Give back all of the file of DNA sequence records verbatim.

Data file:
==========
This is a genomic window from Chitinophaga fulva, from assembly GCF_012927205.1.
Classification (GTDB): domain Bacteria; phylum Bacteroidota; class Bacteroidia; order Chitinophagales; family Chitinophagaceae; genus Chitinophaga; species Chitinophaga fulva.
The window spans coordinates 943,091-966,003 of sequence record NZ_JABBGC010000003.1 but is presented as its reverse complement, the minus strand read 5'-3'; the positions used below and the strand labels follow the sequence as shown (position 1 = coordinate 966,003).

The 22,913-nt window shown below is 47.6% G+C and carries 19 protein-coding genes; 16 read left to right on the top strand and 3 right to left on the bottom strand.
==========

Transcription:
This is a genomic window from Chitinophaga fulva, from assembly GCF_012927205.1.
Classification (GTDB): domain Bacteria; phylum Bacteroidota; class Bacteroidia; order Chitinophagales; family Chitinophagaceae; genus Chitinophaga; species Chitinophaga fulva.
The window spans coordinates 943,091-966,003 of sequence record NZ_JABBGC010000003.1 but is presented as its reverse complement, the minus strand read 5'-3'; the positions used below and the strand labels follow the sequence as shown (position 1 = coordinate 966,003).

The 22,913-nt window shown below is 47.6% G+C and carries 19 protein-coding genes; 16 read left to right on the top strand and 3 right to left on the bottom strand.